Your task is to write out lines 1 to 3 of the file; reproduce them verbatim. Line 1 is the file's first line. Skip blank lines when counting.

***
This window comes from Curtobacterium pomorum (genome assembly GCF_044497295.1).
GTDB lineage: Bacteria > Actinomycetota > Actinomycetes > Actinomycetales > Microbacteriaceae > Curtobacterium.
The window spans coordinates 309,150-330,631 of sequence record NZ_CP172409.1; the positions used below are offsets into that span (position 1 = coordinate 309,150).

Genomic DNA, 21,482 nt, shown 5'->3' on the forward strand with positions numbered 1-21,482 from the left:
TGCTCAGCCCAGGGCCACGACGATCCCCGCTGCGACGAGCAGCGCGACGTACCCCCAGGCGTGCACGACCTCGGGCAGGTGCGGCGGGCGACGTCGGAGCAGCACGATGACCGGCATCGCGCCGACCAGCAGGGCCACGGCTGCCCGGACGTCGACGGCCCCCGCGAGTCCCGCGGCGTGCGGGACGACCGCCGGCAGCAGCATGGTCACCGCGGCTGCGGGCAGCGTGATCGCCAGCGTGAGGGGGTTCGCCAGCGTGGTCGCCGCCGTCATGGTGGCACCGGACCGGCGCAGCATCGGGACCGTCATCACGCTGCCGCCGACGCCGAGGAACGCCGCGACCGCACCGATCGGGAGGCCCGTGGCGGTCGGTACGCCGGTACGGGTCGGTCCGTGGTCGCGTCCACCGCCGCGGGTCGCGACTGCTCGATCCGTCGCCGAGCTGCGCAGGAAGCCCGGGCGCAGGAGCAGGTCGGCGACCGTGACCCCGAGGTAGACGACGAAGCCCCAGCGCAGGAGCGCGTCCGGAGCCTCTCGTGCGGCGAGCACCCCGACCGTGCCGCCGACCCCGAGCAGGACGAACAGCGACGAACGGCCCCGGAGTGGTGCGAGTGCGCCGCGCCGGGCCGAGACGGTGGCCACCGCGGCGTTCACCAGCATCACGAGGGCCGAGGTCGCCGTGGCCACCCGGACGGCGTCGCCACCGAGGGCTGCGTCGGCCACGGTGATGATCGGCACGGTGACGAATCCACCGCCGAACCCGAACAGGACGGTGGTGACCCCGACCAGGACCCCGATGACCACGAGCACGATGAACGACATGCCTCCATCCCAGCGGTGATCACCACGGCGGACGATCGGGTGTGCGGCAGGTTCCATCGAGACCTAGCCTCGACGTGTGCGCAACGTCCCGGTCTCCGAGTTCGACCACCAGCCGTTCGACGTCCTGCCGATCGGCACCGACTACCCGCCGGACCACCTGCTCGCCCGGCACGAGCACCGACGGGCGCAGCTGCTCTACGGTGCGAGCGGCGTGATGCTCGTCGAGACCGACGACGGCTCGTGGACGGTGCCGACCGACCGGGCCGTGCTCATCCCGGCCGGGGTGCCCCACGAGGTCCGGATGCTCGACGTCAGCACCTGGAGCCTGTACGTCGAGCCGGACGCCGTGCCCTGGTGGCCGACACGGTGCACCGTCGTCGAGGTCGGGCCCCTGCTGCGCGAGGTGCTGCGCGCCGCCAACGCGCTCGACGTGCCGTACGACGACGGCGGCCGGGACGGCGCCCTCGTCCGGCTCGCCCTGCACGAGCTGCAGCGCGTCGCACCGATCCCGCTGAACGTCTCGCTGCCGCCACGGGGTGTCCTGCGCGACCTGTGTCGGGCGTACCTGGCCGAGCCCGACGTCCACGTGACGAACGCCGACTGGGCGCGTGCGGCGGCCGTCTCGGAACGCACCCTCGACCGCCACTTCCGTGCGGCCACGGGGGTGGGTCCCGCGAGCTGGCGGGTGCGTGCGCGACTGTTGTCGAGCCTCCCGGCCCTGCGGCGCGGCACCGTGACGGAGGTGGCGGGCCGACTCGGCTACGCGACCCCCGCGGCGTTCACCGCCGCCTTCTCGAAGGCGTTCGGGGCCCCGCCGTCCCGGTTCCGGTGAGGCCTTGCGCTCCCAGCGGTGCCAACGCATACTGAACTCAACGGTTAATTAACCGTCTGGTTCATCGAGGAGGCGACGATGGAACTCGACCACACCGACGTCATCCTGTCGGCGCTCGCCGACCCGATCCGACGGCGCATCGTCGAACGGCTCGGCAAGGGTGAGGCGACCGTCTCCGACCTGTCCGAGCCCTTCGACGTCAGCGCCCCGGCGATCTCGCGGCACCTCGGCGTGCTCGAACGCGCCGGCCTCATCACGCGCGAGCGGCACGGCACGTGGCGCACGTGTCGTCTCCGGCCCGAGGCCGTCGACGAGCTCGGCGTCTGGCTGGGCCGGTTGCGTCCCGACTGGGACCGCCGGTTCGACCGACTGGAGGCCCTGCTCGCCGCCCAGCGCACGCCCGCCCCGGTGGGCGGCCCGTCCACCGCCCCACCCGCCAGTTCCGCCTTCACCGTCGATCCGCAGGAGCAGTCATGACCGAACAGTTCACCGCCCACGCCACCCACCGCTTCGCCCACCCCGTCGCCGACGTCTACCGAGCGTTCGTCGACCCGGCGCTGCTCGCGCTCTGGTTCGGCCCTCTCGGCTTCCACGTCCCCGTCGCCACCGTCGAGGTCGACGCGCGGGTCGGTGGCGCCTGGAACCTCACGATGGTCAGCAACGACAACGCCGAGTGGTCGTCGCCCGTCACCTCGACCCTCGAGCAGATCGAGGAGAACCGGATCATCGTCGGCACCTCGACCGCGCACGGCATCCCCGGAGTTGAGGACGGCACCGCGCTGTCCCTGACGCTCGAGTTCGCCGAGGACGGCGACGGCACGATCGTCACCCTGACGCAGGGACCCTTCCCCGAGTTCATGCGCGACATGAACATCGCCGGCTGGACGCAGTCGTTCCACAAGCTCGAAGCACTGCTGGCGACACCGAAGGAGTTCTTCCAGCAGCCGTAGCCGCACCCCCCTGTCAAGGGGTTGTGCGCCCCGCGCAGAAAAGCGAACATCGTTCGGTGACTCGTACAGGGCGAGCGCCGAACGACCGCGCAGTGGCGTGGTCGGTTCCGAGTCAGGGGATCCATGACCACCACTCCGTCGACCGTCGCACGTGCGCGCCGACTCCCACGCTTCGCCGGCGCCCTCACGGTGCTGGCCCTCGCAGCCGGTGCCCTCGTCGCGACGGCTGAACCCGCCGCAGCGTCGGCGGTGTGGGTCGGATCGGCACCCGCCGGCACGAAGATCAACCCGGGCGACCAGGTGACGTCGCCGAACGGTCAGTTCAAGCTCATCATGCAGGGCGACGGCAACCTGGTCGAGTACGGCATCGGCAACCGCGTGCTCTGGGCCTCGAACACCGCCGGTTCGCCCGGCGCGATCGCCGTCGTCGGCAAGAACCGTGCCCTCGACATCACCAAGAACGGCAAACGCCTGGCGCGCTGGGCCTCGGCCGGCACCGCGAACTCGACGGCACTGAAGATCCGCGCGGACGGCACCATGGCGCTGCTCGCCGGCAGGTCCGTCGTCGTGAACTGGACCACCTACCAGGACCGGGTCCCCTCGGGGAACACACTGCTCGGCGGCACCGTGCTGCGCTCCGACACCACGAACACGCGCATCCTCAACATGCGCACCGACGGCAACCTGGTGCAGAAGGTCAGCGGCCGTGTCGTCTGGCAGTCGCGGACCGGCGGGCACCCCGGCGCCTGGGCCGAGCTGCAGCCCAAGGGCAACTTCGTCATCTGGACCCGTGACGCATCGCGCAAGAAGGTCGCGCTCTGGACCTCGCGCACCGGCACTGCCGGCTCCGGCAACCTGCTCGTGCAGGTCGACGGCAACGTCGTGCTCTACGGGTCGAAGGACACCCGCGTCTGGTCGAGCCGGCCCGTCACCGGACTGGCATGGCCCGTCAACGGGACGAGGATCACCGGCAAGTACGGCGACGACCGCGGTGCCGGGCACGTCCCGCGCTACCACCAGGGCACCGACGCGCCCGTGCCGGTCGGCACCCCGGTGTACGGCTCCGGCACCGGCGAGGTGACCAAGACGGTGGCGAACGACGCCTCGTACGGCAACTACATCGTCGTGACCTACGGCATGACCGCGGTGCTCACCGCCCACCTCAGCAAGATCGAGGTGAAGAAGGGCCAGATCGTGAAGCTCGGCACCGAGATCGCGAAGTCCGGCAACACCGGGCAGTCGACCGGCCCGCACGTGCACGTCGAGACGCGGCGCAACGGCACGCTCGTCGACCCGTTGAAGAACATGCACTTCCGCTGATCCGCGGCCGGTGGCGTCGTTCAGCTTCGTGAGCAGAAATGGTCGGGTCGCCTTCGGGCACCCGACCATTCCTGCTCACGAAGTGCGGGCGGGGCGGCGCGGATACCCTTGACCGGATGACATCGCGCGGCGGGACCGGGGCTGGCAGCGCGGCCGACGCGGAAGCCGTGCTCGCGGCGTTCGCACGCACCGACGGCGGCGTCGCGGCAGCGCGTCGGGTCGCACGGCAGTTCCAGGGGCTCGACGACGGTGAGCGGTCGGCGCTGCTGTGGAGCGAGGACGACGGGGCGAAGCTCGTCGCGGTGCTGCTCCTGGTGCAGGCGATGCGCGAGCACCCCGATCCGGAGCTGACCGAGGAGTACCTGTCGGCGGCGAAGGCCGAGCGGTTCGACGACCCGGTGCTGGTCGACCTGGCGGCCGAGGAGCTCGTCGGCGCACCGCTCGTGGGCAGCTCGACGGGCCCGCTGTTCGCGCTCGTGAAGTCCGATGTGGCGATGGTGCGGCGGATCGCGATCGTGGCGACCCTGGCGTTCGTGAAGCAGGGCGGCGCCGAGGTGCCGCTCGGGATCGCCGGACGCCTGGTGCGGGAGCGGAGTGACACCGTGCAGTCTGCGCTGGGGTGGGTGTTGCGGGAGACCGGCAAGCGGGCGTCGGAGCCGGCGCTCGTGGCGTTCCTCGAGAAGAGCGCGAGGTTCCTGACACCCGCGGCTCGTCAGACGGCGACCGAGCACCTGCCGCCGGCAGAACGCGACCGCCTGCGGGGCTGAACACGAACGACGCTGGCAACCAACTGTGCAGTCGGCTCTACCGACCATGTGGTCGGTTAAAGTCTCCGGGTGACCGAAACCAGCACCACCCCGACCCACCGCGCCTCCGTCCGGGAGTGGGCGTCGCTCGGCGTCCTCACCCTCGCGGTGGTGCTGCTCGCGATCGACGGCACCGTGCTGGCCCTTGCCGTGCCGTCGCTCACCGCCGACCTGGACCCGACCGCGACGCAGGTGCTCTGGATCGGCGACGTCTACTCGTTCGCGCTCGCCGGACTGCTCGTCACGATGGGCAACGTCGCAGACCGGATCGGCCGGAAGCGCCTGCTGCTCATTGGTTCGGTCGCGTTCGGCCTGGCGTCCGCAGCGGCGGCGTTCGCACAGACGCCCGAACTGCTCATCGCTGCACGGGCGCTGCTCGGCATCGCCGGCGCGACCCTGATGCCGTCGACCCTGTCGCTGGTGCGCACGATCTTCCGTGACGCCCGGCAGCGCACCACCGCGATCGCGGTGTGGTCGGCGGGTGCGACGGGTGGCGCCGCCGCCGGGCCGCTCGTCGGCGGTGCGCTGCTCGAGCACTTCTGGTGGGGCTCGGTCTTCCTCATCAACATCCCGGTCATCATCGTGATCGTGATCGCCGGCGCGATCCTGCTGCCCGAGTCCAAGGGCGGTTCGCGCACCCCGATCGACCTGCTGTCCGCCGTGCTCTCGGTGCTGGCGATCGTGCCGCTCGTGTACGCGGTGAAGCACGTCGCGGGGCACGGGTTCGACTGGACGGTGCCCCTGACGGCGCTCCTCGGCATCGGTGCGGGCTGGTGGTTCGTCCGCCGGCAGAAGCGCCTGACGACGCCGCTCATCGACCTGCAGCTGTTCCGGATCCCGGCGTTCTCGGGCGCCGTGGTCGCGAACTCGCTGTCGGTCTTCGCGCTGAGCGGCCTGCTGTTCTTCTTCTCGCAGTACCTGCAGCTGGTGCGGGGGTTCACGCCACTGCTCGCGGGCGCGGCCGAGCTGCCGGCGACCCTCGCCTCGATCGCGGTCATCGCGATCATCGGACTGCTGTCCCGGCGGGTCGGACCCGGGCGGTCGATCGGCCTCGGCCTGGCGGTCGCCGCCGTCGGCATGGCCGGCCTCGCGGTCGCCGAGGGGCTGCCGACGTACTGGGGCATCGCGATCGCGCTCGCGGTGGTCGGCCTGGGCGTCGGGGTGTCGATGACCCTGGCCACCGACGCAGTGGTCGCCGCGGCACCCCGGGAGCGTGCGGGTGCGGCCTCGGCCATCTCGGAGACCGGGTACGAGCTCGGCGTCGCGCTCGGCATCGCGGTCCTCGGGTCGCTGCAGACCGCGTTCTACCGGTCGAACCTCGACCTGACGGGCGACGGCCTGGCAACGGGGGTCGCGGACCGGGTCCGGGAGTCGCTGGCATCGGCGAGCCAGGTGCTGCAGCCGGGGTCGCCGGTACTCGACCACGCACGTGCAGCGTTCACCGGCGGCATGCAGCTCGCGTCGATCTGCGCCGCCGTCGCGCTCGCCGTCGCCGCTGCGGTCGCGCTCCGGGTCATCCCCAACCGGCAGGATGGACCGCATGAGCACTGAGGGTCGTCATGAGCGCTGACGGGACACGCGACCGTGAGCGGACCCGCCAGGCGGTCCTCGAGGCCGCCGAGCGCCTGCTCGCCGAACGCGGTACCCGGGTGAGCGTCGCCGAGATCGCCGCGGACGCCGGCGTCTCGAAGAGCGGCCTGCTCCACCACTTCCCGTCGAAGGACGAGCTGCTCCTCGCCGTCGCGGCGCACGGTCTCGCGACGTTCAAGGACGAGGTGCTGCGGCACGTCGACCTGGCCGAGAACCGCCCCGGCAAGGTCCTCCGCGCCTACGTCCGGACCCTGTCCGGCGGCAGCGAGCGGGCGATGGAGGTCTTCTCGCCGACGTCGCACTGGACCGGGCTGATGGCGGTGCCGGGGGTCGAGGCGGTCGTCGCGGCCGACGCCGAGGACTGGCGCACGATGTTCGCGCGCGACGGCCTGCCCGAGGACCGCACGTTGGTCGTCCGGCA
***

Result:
This window comes from Curtobacterium pomorum (genome assembly GCF_044497295.1).
GTDB lineage: Bacteria > Actinomycetota > Actinomycetes > Actinomycetales > Microbacteriaceae > Curtobacterium.
The window spans coordinates 309,150-330,631 of sequence record NZ_CP172409.1; the positions used below are offsets into that span (position 1 = coordinate 309,150).